ACL surgeries are one of the more common procedures performed by sports medicine surgeons. It is estimated that between 100,000 and 175,000 ACL reconstructions are performed in the United States each year. It is an especially common injury in sports that involve cutting and pivoting maneuvers, landing from jumps, and tackling.
Most athletes have a straightforward goal after suffering an ACL injury – to return to sports. Many athletes would experience rotational instability of the knee and feel their knees buckle or give way with turning or landing, which would prevent playing effectively. Surgery to make a new ligament aims to restore stability.
One of the common questions I receive from weekend warriors and others who suffer these injuries centers around the development of osteoarthritis. But does ACL reconstruction actually prevent degenerative changes in the knee?
A study in the December 2011 issue of The American Journal of Sports Medicine actually suggests the opposite might be true. Ryan T. Li et al. looked at 249 patients who had undergone ACL reconstruction at an average of 7.8 years after surgery and found that 39% had developed radiographic evidence of osteoarthritis. They then looked at some of the underlying risk factors to attempt to determine which subgroups of patients were at increased risk of arthritis after undergoing these surgeries.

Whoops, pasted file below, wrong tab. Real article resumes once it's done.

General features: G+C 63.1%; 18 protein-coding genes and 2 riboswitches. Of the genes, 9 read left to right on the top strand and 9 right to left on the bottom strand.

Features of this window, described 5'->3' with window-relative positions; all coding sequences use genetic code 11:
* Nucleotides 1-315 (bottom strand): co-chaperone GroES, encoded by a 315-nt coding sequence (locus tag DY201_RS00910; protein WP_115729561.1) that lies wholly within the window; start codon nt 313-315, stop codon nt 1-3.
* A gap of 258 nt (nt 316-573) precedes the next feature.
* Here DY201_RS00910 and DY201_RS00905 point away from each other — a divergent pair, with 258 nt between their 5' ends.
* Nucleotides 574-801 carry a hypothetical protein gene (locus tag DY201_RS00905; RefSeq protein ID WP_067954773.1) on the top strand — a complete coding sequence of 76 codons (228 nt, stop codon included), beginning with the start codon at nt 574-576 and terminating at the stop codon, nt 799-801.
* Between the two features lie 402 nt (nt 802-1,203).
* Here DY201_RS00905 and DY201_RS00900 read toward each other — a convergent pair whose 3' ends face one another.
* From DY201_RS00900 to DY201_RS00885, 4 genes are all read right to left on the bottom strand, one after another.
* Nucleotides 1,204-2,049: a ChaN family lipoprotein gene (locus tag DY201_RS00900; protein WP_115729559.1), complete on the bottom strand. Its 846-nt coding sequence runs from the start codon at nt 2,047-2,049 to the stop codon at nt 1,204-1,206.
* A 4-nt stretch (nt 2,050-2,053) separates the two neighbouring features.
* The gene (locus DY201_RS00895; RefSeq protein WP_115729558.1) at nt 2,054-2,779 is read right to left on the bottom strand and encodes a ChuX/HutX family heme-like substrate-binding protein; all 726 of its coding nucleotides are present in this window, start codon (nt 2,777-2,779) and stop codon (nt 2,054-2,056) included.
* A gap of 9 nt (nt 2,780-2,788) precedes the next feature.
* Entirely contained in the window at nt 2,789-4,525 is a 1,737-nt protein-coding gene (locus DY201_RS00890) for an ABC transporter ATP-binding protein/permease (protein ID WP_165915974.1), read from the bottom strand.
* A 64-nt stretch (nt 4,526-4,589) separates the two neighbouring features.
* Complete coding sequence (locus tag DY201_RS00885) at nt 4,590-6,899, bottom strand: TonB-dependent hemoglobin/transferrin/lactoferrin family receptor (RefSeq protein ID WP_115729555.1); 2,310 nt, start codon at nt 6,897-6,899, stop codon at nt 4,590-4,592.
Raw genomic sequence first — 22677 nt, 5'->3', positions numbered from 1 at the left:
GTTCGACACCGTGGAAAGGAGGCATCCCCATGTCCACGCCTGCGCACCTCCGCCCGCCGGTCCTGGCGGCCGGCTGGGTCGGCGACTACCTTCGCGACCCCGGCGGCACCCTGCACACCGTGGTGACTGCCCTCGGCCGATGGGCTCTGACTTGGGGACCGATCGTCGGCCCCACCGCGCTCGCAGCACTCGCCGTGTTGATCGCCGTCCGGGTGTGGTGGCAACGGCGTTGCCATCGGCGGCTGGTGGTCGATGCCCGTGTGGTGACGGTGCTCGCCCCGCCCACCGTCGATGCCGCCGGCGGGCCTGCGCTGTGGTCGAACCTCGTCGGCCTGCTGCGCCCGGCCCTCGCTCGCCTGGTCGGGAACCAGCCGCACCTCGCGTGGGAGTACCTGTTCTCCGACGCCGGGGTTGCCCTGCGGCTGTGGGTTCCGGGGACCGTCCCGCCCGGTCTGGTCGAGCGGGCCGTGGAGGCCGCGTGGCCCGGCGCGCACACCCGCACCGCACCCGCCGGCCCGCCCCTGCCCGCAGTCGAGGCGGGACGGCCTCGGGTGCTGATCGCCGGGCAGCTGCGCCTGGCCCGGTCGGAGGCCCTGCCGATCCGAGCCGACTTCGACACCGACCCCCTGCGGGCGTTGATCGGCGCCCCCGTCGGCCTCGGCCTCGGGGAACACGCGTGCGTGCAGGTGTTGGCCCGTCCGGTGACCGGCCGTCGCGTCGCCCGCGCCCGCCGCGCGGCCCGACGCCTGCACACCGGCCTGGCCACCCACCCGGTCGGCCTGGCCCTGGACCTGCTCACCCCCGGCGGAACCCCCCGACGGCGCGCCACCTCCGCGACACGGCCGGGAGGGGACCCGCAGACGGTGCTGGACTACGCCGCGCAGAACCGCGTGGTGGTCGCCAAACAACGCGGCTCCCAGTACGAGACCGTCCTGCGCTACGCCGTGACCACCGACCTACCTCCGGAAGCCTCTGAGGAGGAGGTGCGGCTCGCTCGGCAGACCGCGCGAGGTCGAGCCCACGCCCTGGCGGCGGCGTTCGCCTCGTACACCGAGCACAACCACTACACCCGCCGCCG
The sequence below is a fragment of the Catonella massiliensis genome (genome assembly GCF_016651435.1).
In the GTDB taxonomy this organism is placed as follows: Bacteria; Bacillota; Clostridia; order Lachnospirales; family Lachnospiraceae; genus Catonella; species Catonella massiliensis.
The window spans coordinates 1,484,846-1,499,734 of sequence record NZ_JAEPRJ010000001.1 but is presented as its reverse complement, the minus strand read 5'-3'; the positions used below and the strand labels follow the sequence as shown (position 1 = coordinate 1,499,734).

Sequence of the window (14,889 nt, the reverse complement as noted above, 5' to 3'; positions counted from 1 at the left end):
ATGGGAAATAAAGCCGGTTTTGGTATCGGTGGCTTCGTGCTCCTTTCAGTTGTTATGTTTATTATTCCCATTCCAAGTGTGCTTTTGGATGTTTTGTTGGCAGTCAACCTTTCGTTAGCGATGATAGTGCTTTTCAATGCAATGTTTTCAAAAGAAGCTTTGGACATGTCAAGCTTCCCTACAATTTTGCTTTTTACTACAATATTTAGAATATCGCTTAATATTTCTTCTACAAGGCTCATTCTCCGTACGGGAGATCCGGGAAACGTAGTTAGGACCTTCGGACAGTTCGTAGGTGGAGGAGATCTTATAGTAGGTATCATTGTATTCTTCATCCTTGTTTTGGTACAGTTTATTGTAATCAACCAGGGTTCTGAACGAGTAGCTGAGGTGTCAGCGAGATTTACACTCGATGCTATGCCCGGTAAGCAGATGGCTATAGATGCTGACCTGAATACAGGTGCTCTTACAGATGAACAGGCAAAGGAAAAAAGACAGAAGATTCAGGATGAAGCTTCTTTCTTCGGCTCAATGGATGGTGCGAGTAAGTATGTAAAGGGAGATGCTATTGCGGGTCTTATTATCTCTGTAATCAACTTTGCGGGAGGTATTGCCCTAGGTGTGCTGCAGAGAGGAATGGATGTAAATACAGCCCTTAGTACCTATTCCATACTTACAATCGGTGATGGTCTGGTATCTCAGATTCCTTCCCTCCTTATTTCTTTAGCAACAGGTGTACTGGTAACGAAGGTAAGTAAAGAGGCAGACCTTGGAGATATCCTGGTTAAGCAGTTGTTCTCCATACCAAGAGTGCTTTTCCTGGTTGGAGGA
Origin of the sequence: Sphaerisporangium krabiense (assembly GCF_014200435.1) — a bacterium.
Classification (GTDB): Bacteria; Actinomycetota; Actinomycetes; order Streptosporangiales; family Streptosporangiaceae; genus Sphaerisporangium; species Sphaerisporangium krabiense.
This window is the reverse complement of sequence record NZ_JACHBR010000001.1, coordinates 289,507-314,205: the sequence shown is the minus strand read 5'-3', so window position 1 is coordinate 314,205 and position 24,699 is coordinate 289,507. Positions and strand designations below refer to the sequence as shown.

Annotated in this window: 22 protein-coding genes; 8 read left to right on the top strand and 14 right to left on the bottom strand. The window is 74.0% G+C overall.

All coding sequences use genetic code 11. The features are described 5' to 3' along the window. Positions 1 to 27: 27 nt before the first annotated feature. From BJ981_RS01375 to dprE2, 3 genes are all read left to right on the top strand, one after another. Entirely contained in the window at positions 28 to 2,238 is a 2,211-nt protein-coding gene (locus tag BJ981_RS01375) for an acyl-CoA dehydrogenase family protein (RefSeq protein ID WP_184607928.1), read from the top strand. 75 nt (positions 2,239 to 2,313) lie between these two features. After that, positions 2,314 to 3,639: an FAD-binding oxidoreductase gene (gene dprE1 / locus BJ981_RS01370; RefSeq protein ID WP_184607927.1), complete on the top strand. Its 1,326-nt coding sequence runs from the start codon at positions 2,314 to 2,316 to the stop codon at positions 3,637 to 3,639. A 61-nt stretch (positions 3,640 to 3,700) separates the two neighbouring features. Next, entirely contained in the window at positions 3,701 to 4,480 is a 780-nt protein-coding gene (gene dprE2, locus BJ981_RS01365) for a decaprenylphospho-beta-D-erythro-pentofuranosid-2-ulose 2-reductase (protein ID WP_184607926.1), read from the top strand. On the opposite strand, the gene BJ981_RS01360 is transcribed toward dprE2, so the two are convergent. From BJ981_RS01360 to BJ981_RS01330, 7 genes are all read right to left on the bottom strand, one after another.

Among their findings, the authors found that the strongest predictors for its development included increased body mass index (BMI), having had or currently undergoing partial meniscectomy (trimming part of a meniscus tear out), presence of articular cartilage damage in the medial compartment (side of the knee closest to the midline), and increased time from injury to surgery.
While this study might be discouraging to those of you who have suffered ACL injuries, keep in mind that you aren’t necessarily going to develop osteoarthritis. Yes, it is somewhat out of your hands in the sense that you have no control over whether you tear a meniscus or damage the articular cartilageat the time of injury. But you do have control over the length of time that elapses before treatment. Therefore, if you suffer an injury to the knee, especially one which involves a significant amount of swelling, pain, stiffness, or difficulty bearing weight, it seems worthwhile to see a sports medicine surgeon and determine the extent of injury. And while definitive conclusions are impossible, you could at least make an argument that an active patient, especially one who plays sports, should undergo surgery sooner rather than later to avoid secondary damage to the meniscus or cartilage.
The biggest factor that predisposed for osteoarthritis in this study was a high BMI. This essentially means that larger or overweight patients were more at risk. This fact makes sense in that these patients place more stress not only on the ACL grafts but also the menisci and articular cartilage. While it isn’t possible to affect changes to BMI after injury, it might be one of a number of reasons to try to keep weight optimal for sports.
Lastly, athletes love to play sports. Regardless of whether osteoarthritis develops in the years after injury, they still mostly want to get back on the field or court. For these athletes, and people who love exercise or physical activity, ACL reconstruction can be a good idea to allow them to do what they love. Is there a risk of developing degenerative changes in the knee? Yes, but even so, they likely have a good chance of returning to play – even if that means they could need further knee treatments in the future.